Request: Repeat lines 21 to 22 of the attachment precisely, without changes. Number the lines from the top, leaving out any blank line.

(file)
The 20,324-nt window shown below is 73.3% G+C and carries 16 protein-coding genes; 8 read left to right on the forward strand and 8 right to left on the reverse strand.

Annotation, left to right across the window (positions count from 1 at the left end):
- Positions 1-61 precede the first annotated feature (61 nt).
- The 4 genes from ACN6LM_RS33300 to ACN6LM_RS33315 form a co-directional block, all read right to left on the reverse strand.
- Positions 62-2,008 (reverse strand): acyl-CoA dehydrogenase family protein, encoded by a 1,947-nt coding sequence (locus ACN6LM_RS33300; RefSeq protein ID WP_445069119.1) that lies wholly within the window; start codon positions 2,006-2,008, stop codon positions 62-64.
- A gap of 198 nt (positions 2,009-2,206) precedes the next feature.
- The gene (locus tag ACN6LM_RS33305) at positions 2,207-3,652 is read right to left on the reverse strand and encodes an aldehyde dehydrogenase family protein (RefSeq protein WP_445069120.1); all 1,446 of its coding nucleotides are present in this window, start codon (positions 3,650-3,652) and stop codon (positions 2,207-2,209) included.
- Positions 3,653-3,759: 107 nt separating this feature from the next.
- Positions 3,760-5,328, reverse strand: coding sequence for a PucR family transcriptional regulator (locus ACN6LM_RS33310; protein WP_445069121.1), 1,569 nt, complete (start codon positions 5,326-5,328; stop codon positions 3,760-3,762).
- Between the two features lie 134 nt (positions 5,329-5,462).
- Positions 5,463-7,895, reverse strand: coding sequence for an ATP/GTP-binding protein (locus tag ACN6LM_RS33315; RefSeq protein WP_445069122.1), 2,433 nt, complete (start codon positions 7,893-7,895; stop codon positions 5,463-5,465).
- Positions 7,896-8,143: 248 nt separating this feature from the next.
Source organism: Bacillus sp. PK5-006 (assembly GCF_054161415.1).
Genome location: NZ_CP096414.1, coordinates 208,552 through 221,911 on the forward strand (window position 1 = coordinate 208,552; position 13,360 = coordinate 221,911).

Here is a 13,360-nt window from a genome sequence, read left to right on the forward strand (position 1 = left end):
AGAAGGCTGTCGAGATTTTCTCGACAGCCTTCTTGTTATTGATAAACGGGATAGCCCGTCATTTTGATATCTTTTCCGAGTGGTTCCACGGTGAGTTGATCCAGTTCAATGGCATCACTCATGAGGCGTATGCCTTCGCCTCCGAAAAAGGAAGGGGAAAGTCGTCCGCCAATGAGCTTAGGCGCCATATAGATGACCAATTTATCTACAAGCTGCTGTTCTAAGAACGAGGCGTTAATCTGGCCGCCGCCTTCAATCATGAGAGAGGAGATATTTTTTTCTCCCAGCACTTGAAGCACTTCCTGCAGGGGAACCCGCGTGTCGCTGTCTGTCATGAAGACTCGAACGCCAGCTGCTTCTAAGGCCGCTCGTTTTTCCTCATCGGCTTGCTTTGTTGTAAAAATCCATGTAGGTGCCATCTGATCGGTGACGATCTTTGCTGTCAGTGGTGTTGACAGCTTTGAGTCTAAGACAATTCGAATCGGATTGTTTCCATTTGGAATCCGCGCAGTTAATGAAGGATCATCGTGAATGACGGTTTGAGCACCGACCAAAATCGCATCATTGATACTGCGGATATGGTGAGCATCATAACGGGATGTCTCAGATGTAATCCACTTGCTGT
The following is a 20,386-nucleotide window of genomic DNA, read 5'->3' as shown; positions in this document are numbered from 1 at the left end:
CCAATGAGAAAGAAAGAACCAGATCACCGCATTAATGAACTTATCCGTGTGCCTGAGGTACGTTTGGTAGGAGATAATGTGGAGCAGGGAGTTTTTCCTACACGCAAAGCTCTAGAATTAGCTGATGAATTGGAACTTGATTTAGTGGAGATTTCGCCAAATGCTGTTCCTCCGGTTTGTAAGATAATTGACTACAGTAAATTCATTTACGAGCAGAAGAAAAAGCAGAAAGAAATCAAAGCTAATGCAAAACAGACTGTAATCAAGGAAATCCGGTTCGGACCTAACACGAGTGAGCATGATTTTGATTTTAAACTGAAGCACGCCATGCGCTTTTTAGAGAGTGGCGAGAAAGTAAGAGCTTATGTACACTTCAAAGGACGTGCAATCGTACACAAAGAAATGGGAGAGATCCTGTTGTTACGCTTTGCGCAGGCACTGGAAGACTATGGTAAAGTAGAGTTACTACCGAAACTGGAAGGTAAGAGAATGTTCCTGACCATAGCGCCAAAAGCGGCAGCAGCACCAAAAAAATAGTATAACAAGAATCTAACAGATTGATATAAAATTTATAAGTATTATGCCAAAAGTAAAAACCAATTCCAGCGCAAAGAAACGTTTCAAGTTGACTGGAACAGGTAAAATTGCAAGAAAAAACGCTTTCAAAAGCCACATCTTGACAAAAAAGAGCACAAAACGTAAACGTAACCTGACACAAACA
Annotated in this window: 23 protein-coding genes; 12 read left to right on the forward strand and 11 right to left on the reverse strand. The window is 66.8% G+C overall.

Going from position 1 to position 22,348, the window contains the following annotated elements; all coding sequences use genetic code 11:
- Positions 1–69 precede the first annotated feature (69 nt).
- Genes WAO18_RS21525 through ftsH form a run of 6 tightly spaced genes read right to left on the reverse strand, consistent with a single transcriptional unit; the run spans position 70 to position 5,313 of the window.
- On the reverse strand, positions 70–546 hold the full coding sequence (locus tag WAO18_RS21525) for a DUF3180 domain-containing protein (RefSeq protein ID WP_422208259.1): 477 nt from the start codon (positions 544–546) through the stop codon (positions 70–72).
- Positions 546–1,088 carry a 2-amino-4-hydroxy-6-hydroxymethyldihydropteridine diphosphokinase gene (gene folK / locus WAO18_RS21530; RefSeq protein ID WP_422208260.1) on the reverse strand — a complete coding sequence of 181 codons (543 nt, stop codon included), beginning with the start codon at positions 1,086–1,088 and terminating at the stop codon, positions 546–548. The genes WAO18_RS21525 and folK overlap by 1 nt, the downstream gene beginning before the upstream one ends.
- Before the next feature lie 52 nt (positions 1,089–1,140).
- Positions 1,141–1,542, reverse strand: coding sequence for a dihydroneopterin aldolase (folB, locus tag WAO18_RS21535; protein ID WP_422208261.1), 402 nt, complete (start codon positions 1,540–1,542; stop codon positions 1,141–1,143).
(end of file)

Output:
- Positions 1–69 precede the first annotated feature (69 nt).
- Genes WAO18_RS21525 through ftsH form a run of 6 tightly spaced genes read right to left on the reverse strand, consistent with a single transcriptional unit; the run spans position 70 to position 5,313 of the window.